Nonmetallic Minerals Services, Except Fuels

SIC 1481

Companies in this industry

Industry report:

This category covers establishments primarily engaged in the removal of overburden, strip mining, and other services for nonmetallic minerals, except fuels, for others on a contract or fee basis. Establishments primarily engaged in providing geophysical exploration services for metal mines are covered in SIC 1081: Metal Mining Services. Establishments primarily engaged in performing oil and gas field geological exploration services are covered in SIC 1382: Oil and Gas Field Exploration Services.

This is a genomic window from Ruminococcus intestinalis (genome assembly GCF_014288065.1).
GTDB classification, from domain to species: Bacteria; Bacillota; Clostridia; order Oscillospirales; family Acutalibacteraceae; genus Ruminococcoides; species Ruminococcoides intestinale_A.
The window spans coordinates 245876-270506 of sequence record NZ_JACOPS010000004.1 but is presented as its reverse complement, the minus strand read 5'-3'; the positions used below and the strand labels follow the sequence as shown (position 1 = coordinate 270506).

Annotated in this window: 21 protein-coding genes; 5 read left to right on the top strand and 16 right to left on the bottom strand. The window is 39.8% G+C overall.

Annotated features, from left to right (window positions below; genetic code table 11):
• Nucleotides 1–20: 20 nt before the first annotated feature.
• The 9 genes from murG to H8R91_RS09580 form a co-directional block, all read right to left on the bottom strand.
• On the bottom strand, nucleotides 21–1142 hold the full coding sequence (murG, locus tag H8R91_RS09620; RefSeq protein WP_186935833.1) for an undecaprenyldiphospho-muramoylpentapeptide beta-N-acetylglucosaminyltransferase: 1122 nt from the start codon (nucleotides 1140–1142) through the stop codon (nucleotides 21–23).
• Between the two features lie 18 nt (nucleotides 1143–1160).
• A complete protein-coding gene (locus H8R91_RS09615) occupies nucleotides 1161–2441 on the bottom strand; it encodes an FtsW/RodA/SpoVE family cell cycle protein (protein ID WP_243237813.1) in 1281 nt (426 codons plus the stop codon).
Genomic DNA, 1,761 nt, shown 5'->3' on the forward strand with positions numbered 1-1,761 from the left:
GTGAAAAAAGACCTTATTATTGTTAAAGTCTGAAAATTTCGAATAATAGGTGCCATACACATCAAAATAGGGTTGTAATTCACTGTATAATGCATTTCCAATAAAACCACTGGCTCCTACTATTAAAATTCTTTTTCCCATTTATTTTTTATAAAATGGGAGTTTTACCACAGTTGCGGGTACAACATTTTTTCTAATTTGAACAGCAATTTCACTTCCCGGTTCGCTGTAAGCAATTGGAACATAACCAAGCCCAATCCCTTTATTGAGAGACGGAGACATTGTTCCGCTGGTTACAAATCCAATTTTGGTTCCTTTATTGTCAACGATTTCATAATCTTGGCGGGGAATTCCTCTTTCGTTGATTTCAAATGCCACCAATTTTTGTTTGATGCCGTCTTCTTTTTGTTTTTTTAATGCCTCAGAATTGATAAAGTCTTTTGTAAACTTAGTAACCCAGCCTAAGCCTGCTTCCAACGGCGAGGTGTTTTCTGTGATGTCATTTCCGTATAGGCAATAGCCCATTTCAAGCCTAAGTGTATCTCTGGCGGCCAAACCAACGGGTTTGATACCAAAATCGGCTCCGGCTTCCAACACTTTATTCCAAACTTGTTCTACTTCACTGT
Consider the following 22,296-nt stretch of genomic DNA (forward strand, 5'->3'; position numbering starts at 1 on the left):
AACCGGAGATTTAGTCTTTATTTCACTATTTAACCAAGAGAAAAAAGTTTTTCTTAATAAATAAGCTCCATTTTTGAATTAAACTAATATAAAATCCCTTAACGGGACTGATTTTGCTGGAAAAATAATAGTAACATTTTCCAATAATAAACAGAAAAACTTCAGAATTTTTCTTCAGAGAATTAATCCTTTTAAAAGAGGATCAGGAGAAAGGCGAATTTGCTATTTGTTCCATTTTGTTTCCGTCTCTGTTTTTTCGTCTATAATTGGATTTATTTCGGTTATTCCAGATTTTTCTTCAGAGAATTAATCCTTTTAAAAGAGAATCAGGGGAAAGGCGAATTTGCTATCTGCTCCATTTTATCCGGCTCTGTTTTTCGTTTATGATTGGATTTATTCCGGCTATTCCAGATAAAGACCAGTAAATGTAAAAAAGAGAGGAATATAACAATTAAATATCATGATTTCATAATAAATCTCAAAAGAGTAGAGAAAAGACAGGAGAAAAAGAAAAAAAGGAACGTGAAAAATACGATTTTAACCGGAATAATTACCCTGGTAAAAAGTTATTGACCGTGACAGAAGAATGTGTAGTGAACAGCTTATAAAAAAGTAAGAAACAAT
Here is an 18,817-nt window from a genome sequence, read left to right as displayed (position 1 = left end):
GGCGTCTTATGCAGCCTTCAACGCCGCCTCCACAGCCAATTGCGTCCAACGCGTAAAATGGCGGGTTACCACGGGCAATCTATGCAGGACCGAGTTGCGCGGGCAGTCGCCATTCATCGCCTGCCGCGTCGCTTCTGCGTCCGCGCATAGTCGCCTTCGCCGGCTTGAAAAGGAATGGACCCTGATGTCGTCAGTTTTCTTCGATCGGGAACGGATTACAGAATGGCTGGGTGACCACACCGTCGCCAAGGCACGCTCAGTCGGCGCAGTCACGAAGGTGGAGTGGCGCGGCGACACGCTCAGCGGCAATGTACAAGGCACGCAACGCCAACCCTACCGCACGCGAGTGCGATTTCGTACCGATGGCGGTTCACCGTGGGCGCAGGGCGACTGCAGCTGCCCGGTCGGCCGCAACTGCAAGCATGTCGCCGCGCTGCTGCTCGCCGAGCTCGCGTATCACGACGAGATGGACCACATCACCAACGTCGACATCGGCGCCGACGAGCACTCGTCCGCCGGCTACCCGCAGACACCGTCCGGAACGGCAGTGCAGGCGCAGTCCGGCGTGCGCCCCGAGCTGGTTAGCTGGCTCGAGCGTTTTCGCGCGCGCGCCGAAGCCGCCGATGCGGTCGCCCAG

In addition to performing contracted strip mining and overburden removal, industry firms perform general non-testing drilling and blasting, miscellaneous mining services, and prospect and test drilling. Industry firms also offer geophysical exploration services, sink mine shafts, and drain and pump mines, all on a contract basis within the nonmetallic minerals mining industry. However, almost 60 percent of the industry's total receipts are derived from for-contract mineral services performed by firms classified as mining rather than mining services companies. The industry is highly fragmented and a majority of revenues are generated from firms too small to be canvassed by the Bureau of the Census. In the late 2000s, diversified mining giants Vulcan Materials and Martin Marietta Materials were among the largest contributors to the industry. Other drilling, mining, and consulting firms also populated the industry. For example, GZA GeoEnvironmental Technologies Inc. of Brockton, Massachusetts, employed over 500 in 22 offices across the United States in 2010.